In life, the Ford brothers happily catered to requests for selfies. If that's what the ratepayers wanted, then darn well that's what they were going to get.
Evidently, the same appears to be true in death. Doug Ford is drawing heat online for posing for pictures with mourners with his younger brother’s body laying in repose, metres away.
“Doug Ford’s selfies were a total lack of judgement and showed complete disrespect at the viewing of brother Rob Ford,” wrote one commenter about Ford's decorum Monday.
Is it just me, or is it disrespectful for people to take selfies with members of the Ford family at the visitation at City Hall?— Laura T (@torontolaura) March 29, 2016
Doug Ford and funeral selfies. Part of me thinks Rob would have laughed and approved. Part of me says he would have rolled his eyes #topoli— Dale Barbour (@DaleBarbour) March 28, 2016
Some criticized the former councillor for politicking beside his brother’s corpse. Another called the timing and act of Ford smiling and giving the thumbs up in pictures “morbid and creepy.”
While Ford drew the ire of some critics, others turned their focus toward those asking for pictures in the first place.
People are treating this week as an opportunity to get selfies with the Ford family. Stay classy, Ford Nation.— Shannon (@zchamu) March 28, 2016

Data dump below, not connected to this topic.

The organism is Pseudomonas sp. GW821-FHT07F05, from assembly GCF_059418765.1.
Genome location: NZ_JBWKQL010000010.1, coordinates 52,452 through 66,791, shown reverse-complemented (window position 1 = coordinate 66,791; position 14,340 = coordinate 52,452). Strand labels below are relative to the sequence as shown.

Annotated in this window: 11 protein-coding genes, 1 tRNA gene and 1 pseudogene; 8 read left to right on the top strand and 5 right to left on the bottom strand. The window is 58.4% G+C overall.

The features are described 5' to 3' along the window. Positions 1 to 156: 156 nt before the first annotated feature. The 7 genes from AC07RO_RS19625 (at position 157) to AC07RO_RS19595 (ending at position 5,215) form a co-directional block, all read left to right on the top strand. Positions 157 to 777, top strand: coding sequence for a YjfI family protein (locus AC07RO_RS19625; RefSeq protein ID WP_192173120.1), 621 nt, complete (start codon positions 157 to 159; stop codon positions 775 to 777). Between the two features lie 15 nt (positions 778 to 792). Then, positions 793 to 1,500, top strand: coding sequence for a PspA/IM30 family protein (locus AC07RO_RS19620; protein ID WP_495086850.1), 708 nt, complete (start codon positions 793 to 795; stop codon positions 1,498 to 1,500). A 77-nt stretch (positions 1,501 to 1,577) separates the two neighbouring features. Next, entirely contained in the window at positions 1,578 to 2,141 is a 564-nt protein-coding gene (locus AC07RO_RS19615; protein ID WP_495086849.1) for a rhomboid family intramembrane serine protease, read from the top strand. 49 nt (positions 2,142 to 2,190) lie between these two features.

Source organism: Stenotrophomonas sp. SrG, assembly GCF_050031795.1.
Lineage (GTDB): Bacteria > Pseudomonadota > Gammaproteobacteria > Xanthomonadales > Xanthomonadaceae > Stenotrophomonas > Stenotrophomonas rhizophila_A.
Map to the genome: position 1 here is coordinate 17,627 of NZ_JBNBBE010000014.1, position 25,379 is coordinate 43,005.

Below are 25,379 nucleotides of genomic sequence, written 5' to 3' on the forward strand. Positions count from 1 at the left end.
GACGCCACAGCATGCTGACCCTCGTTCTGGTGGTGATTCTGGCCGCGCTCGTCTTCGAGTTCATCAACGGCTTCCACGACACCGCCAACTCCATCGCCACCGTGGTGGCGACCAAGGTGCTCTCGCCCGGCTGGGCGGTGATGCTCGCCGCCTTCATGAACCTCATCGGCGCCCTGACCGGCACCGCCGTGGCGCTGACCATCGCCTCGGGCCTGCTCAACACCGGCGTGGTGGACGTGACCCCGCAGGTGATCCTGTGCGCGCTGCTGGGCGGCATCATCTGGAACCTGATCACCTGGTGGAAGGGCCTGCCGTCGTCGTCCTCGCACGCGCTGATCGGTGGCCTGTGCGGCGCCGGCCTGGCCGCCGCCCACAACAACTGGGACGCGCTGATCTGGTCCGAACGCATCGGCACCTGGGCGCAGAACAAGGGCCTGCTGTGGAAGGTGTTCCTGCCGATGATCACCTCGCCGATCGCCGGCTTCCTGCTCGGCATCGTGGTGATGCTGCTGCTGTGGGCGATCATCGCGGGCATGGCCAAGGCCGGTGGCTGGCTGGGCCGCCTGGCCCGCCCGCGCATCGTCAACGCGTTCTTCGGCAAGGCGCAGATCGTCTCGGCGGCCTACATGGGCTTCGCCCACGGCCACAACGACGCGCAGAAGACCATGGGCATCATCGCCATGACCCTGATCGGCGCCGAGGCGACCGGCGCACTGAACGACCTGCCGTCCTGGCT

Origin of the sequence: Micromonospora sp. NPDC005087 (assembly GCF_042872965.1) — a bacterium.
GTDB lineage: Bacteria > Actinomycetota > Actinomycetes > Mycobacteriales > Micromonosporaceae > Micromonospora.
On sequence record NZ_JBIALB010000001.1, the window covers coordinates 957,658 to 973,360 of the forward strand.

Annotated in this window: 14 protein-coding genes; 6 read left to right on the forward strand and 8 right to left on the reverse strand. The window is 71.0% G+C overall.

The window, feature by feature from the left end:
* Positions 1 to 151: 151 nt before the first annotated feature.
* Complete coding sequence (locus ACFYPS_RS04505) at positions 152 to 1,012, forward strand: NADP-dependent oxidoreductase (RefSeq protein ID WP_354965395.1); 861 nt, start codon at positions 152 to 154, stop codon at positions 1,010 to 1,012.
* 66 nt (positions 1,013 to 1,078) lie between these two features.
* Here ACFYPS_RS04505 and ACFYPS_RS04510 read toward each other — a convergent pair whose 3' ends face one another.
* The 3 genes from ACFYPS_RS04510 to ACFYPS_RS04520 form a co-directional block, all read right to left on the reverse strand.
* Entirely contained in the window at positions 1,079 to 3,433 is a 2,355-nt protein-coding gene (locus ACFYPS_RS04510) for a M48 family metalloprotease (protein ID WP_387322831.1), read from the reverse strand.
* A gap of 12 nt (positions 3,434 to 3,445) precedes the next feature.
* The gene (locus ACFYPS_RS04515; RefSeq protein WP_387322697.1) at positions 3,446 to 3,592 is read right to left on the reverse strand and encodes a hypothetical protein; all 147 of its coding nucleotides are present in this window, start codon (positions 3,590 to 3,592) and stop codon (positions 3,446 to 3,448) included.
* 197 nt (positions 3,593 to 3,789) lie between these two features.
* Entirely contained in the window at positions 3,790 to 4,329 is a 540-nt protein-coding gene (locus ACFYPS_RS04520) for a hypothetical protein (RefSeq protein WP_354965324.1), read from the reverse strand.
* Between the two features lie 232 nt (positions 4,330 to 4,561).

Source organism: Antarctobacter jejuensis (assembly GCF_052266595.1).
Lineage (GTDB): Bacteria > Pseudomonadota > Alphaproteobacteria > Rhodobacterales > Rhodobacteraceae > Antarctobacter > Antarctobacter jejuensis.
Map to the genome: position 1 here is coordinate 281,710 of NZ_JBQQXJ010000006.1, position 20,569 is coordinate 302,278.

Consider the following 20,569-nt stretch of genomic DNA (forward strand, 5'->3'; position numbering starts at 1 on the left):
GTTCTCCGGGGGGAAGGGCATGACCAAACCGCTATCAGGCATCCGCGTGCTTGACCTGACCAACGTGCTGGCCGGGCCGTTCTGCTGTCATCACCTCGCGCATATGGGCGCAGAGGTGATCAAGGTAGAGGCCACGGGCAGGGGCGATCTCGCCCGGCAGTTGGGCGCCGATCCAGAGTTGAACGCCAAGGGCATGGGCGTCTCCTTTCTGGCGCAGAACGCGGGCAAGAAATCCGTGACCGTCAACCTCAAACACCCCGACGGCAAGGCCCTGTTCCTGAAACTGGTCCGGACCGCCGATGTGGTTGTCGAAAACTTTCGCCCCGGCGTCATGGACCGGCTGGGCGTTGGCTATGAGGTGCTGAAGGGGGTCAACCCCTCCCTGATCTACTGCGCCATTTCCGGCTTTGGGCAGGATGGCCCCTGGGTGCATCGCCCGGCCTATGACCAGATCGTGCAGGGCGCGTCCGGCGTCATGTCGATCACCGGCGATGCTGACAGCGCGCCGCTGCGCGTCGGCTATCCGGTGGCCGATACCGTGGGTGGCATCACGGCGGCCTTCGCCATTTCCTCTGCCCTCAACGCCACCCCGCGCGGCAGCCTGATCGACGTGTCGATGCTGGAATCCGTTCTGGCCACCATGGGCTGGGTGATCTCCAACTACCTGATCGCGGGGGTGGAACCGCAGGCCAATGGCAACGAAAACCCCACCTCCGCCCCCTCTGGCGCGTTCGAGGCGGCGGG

People are criticizing Doug Ford for smiling in selfies at Rob Ford's funeral. Maybe they should criticize the people asking for selfies...— Nicky P (@thenickster15) March 28, 2016
Hundreds lined up at Toronto City Hall to pay their respects to former mayor Rob Ford.
Ford, the enigmatic politician who rocketed Toronto into international spotlight with his crack cocaine use and colourful outbursts, died from a rare form of cancer on March 22.
The elder Ford isn’t the first public figure to be scorned for taking so-called “funeral selfies.”
U.S. President Obama faced the same criticism during a memorial for Nelson Mandela, and Canada’s prime minister also faced some heat for posing for a “funeral selfie” on the street.
Nearly two years ago, then-Liberal leader Justin Trudeau got some blowback after he posed for a selfie before the state funeral of former finance minister Jim Flaherty.
Rob Ford himself, then Toronto’s mayor, also posed for a photo with a supporter at Flaherty’s service.
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